However, the outcomes were different when the researchers analyzed the lower end of the SES spectrum. There, the researchers found that variance in orthographic processing ability accounted for most of the differences between good readers and struggling readers. MRI scans of these children revealed greater differences in brain activity in parts of the brain that are involved in orthographic processing.
There are many possible reasons why a lower SES background might lead to difficulties in orthographic processing, the researchers say. It might be less exposure to books at home, or limited access to libraries and other resources that promote literacy. For children from this background who struggle with reading, different types of interventions might benefit them more than the ones typically used for children who have difficulty with phonological processing.
In a 2017 study, Gabrieli, Romeo, and others found that a summer reading intervention that focused on helping students develop the sensory and cognitive processing necessary for reading was more beneficial for students from lower-SES backgrounds than children from higher-SES backgrounds. Those findings also support the idea that tailored interventions may be necessary for individual students, they say.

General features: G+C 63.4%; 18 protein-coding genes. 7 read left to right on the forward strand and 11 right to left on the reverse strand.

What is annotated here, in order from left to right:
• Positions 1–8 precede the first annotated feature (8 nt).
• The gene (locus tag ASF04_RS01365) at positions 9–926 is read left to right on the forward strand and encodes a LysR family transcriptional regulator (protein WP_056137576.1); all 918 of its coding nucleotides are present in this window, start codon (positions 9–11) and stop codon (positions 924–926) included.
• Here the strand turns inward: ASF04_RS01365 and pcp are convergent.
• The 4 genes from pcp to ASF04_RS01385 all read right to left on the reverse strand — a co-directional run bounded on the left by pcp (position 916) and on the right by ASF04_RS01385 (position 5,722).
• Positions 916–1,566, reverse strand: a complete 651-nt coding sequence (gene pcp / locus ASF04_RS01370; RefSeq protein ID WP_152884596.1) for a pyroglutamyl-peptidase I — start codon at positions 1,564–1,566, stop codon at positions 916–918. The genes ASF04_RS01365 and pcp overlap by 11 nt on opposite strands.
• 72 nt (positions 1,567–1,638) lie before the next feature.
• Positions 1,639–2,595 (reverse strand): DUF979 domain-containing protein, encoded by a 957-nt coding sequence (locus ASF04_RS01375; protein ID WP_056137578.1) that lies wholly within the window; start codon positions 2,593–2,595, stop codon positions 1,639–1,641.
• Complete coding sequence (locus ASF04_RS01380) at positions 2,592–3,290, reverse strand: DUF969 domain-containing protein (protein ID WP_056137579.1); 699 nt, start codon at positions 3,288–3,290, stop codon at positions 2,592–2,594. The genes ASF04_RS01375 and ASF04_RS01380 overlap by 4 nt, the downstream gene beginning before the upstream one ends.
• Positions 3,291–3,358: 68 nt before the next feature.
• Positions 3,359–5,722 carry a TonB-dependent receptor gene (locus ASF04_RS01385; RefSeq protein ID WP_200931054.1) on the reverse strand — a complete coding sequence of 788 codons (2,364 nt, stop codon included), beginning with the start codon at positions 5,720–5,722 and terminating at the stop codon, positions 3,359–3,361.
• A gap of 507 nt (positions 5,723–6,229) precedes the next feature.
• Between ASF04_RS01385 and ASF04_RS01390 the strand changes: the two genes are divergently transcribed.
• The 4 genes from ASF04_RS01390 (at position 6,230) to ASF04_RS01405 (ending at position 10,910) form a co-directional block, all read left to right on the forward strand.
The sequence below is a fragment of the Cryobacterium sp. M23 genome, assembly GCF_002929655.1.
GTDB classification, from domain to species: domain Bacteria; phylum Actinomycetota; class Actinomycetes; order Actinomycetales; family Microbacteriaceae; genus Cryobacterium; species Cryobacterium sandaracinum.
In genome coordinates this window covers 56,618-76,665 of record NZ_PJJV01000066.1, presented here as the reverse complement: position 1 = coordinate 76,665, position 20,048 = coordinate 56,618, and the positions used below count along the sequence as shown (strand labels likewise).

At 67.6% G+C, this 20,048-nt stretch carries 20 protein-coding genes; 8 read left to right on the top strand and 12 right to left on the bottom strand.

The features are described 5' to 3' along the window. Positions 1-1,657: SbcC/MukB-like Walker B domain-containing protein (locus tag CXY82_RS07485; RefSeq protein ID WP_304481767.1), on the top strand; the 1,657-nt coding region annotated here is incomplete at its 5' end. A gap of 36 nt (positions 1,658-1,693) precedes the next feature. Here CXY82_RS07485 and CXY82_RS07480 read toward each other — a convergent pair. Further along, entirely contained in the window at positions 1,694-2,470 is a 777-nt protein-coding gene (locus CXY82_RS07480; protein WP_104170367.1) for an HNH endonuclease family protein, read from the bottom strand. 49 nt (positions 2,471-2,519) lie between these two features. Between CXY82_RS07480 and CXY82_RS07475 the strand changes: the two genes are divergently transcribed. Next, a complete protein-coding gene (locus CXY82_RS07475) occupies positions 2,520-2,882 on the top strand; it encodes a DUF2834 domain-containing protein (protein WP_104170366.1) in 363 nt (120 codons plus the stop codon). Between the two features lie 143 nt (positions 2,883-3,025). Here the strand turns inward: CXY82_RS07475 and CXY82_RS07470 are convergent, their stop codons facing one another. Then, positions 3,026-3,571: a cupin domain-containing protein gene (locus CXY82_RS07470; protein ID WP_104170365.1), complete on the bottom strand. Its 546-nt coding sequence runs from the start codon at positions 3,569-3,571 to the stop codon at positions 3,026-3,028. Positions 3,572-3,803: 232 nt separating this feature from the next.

“There are two major reasons we understand that cause children to struggle as they learn to read in these early grades. One of them is learning differences, most prominently dyslexia, and the other one is socioeconomic disadvantage,” Gabrieli says. “In my mind, schools have to help all these kinds of kids become the best readers they can, so recognizing the source or sources of reading difficulty ought to inform practices and policies that are sensitive to these differences and optimize supportive interventions.”
Gabrieli and Romeo are now working with researchers at the Harvard University Graduate School of Education to evaluate language and reading interventions that could better prepare preschool children from lower SES backgrounds to learn to read. In her new lab at the University of Maryland, Romeo also plans to further delve into how different aspects of low SES contribute to different areas of language and literacy development.
“No matter why a child is struggling with reading, they need the education and the attention to support them. Studies that try to tease out the underlying factors can help us in tailoring educational interventions to what a child needs,” she says.
Abstract of the study: